THE Arabian Sea has been in the limelight in regional and international forums since long due to its economic potential and geo-strategic importance. It covers a total area of about 3,862,000 sq km.
The maritime waterways of the region extend into the Gulf of Aden and the Red Sea through the Strait of Bab el-Mandeb. In the North-West, it leads to the Gulf of Oman and the strategic waters of the Persian Gulf through the Strait of Hormuz.
The Arabian Sea acts as a vital trade corridor between Asian and European states. And the choke points mentioned above are significant for global trade and energy supply. It is estimated that at least 23 per cent of global shipping transits take place through these points.
While considering the dynamics of the Arabian Sea, one must consider the presence of 56 per cent of global oil reserves in the region and the paradigms of global oil politics. The trade routes through the sea carry 40 per cent of the global oil supply and almost 20 per cent of liquefied natural gas (LNG) to Europe and Asia.
Any disruption of sea routes in the region is likely to worsen the global financial crisis, which might prove catastrophic for many fragile and developing economies. The inter-state animosities among the littoral states of the Arabian Sea and the presence of extra-regional powers have made regional peace more complex than ever. The presence of extra-regional actors to safeguard their interests in the region has made it a permanent theatre of their operations.
The competition for influence between India and China is also shaping the contours of maritime security. Moreover, the international embargo on Iran has also put the region’s maritime security at stake.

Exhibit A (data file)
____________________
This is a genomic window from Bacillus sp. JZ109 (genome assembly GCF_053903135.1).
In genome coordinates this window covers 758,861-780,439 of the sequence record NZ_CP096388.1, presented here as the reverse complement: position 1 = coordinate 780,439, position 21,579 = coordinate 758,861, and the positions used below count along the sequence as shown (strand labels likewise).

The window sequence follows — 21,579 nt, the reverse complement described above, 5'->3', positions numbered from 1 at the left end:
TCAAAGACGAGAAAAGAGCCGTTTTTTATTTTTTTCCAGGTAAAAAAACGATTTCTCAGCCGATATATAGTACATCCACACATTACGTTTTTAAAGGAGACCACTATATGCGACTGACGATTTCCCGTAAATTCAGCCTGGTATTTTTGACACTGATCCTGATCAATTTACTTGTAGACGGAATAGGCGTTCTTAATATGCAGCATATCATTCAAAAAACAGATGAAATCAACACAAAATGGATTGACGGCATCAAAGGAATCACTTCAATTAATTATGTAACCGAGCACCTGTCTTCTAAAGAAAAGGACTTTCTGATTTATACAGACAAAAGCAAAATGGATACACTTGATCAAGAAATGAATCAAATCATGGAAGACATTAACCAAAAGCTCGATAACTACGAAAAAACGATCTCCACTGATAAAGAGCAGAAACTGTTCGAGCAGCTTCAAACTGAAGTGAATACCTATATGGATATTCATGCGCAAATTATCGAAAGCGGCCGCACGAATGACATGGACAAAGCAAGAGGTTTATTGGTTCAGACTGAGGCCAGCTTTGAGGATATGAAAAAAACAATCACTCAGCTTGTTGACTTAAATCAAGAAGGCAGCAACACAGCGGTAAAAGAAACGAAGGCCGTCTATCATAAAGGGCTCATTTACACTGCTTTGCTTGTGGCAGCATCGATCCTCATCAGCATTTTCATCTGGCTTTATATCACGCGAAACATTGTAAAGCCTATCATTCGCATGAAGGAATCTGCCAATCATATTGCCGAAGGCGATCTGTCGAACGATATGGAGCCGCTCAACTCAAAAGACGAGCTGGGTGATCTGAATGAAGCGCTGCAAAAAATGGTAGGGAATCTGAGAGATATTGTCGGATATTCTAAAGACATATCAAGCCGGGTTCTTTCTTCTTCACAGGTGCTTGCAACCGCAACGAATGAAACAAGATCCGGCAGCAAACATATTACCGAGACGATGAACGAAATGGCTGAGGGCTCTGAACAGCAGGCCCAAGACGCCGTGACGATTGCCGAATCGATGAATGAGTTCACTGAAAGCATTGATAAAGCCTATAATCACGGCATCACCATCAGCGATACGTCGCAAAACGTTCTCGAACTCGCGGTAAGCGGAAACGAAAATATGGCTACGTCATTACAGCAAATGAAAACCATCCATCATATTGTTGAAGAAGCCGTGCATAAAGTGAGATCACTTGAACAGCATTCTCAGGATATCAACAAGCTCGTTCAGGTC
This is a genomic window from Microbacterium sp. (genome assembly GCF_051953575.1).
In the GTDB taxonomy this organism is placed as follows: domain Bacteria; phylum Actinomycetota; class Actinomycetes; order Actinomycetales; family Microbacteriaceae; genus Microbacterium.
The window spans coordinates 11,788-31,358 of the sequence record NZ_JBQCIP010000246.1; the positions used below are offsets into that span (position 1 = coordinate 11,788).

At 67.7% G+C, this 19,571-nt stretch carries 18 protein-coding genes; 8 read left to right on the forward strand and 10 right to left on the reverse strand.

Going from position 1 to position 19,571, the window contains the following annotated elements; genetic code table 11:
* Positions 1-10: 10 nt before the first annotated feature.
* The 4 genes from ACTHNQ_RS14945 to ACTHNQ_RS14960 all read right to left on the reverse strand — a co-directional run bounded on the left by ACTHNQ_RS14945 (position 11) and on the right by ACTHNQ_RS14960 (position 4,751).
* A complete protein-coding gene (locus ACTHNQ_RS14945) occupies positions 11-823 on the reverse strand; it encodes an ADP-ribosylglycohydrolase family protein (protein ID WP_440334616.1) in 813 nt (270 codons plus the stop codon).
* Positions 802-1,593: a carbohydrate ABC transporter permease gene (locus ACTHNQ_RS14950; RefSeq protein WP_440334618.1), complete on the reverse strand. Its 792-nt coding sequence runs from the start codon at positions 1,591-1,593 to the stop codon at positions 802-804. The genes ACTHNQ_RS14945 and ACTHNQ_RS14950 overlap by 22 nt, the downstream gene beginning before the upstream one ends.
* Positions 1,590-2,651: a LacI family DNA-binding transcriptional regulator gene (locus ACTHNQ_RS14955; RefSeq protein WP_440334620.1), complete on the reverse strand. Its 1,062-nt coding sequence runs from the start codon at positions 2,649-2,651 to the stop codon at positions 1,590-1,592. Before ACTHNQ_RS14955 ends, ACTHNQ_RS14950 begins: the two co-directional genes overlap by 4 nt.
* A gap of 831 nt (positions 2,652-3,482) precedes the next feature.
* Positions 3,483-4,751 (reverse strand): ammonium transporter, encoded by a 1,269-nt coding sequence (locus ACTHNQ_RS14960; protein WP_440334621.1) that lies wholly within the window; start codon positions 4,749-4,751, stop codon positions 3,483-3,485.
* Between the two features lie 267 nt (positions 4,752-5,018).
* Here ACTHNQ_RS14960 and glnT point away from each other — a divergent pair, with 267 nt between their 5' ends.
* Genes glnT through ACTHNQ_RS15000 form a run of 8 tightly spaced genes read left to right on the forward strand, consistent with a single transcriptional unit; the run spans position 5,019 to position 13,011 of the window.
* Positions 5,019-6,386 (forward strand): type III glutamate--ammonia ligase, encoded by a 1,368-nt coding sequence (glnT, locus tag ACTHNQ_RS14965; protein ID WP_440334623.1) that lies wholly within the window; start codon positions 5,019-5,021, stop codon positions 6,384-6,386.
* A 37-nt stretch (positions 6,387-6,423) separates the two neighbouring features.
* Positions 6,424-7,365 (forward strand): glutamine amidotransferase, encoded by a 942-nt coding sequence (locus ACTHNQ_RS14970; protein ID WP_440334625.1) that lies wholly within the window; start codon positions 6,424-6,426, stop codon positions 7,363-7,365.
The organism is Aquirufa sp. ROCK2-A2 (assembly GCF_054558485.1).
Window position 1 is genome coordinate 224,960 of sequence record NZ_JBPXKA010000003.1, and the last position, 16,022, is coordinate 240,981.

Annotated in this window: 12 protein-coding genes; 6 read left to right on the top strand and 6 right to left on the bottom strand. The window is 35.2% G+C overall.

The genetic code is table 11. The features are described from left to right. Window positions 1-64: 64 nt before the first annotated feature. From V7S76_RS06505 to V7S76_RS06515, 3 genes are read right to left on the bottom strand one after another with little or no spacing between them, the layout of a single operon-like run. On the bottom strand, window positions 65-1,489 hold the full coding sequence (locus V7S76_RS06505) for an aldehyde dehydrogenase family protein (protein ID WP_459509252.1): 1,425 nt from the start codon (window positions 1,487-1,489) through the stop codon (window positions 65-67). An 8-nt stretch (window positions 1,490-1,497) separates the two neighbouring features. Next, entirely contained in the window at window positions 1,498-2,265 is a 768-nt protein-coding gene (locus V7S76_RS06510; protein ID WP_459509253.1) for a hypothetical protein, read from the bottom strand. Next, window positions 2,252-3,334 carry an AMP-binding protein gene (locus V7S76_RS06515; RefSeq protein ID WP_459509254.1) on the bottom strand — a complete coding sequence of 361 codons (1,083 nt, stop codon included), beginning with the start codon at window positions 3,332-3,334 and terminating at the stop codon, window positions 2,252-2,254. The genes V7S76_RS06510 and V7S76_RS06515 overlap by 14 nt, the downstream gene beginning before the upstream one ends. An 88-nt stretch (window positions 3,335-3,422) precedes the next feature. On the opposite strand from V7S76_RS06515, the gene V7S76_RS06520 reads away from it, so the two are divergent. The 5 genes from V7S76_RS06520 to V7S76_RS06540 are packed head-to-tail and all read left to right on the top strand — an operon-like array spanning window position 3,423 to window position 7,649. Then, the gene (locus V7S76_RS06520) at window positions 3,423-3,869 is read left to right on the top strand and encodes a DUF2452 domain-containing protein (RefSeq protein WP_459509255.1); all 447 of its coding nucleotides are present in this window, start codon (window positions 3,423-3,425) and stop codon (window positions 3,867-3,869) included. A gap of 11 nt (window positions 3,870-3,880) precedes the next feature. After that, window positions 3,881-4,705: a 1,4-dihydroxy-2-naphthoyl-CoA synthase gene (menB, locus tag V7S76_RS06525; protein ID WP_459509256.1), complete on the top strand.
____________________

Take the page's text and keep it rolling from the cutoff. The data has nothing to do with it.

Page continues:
Iran’s proximity and ability to influence the Strait of Hormuz makes the unhindered flow of oil and gas tenuous.
Maritime scholars and practitioners around the globe believe that peace and stability in the Arabian Sea serves as an important factor for a more secure world order.
Maritime activities in the region continue to expand and bring benefits to people across the world. With all this growth, the socio-economic environment has changed sharply in the last few years compared to the trends observed in previous decades.
However, the maritime sector faces the rising cost of environmental degradation, emergence of global terrorism, the piracy crisis in the Gulf of Aden, and other transnational crimes like human smuggling, gun running and drug trafficking along with the mounting cost of security measures to combat such phenomena. Besides, factors such as climate change and human migration also contribute to maritime security management and influence the way seas are used.
The piracy around the Horn of Africa and other maritime crimes have compelled the regional and world powers to maintain and improve the maritime security in the Arabian Sea on a permanent basis.
Maritime security in the region can only be translated into a reality through a well-coordinated and cooperative approach involving the entire maritime community at both regional and global levels. In this situation, pursuit of co-operative maritime strategies is a matter of compulsion rather than choice.
What really should be respected is the sovereignty of each state and treating each other with equality and dignity. It would not only enhance trustworthiness and defuse tensions in the region but it would also pave the way for equitable exploitation of ocean resources, thus safeguarding the maritime interests of our future generations.
NAGHMANA ZAFAR Karachi